Filing for bankruptcy can be a stressful and confusing time. Sometimes, it’s the uncertainty of your future that creates the most anxiety. Knowing what to expect up front can truly help alleviate some of that mental burden. You may not have to turn over all of your assets to satisfy your debts. There are assets protected by bankruptcy exemptions:
- In Nevada, you can protect up to $12,000 of household goods, furnishings, clothing, and personal items.
- Additionally, you can protect up to $15,000 of equity in one vehicle.
- Perhaps most importantly, you can protect up to $605,000 of equity in a primary residence or mobile home.
- Your retirement can also be protected; you may protect up to $605,000 in a qualified retirement plan such as an IRA or a 401k.
- And, you can protect much of your equipment, tools, and inventory used in a business or trade.
- Finally, in Nevada, there is a “wildcard” exemption of $10,000 that may be used for whatever personal property you’d like.
Hopefully reading that list alleviates some of the stress, as you don’t need to view bankruptcy as a process that will strip you of all your worldly goods and leave you on the street. That’s not what the process intends to do.
Arguably, one of the most beneficial reasons to file for bankruptcy is to discharge unsecured debts so you are no longer responsible to pay those to your creditors. At that point, creditors cannot attempt to collect debts from you anymore. Unsecured debts or “dischargeable” debts that can go away after the bankruptcy process is complete include:
- Credit Card Debt
- Unsecured Personal Loans
- Medical Bills
- Utility Bills
However, it must be noted that there are certain debts that are considered “non-dischargeable” which means, even if you file for bankruptcy, the debt will not go away. Some of these debts include:
- Student Loans
- Secured Loans (these are only discharged if you agree to surrender the secured property; but if you want to keep the property, the debt will remain.)
- Back child support and Alimony
- Fraudulent Debt
- Debts that aren’t listed on your bankruptcy petition
- Debts owed to government entities (i.e. taxes, fines, restitution in criminal cases)
- Death or Injury awards caused by driving while intoxicated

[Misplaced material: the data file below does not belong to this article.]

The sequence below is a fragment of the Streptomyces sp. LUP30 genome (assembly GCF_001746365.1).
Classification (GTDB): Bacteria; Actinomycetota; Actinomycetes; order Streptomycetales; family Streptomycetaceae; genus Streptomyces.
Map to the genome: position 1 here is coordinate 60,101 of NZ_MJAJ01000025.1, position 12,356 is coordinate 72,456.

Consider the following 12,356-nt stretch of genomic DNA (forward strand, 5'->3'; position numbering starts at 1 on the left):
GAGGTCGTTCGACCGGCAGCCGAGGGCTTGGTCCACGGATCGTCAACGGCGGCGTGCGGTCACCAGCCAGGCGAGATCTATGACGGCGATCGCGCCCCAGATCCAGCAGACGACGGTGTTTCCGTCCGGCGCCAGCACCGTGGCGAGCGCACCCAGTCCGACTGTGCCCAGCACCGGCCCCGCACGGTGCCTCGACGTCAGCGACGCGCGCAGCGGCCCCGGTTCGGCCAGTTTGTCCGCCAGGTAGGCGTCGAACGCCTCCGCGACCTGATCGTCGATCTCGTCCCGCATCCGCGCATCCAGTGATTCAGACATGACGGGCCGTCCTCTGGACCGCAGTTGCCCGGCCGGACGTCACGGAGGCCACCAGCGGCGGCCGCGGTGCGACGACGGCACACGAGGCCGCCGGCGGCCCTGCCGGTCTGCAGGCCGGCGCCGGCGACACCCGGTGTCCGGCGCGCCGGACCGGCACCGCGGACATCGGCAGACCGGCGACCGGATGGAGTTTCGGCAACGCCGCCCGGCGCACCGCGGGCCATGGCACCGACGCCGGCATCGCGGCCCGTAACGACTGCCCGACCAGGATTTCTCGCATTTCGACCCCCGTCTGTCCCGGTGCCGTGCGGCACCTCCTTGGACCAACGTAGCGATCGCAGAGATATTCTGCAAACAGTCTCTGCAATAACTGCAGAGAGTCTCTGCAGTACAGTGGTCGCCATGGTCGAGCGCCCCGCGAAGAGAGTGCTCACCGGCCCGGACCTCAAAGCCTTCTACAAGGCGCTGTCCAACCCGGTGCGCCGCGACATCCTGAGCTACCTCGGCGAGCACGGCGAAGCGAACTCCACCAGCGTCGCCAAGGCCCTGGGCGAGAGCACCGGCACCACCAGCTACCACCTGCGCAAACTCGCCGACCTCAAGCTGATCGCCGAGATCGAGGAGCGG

Of course, the process of determining what, exactly, can be discharged or not is a complex one, and it’s typically a great idea to consult with an experienced Nevada Bankruptcy Attorney to discuss what options may be best for you, moving forward.
What is a bankruptcy discharge letter?
This is a term used to describe the court order that bankruptcy court mails out at the end of your case. The letter states that your qualifying debt has officially been wiped out. Typically, the court orders the discharge 60 days after the first 341 meeting of creditors. However, this process could be delayed if there is a creditor who successfully opposes the discharge.
The letter also prohibits creditors from attempting to collect the discharged debt, so if you had been harassed by creditors, they will not be legally allowed to do so anymore.
After you receive the discharge letter, keep it handy!
Will bankruptcy get rid of lawsuit judgments?
If a creditor has a judgment against you and the debt is dischargeable in a Chapter 7 Bankruptcy, filing for bankruptcy will get rid of that creditor’s ability to collect the debt from you. Judgments, however, create a lien on your property, and liens do not go away in bankruptcy automatically.
When a lien is attached to property such as your house, the creditor will get paid of the sales proceeds when you sell that property (such as your house.) You CAN file a motion to avoid the lien in your bankruptcy case, and it may be removed; this is something best discussed with an experienced attorney, as it’s a tricky area of bankruptcy law.
Tell me more about lien avoidance.
Provided that you did NOT give the creditor a consent judgment, you may be able to remove the lien from your property (such as your car, house, boat, etc.) To qualify for lien avoidance, you must prove the following three conditions: 1) the lien arouse from a money judgment issued against you (i.e. you did not consent to the lien as part of a settlement); 2) the have property equity that you can claim an exemption against; and 3) the judgment lien gets rid of some or all of the equity that you could have exempted.
Again, this process is complicated, and it is in your best interest to work with an experienced Bankruptcy Attorney who can look at the details of your unique case and help create a roadmap for you.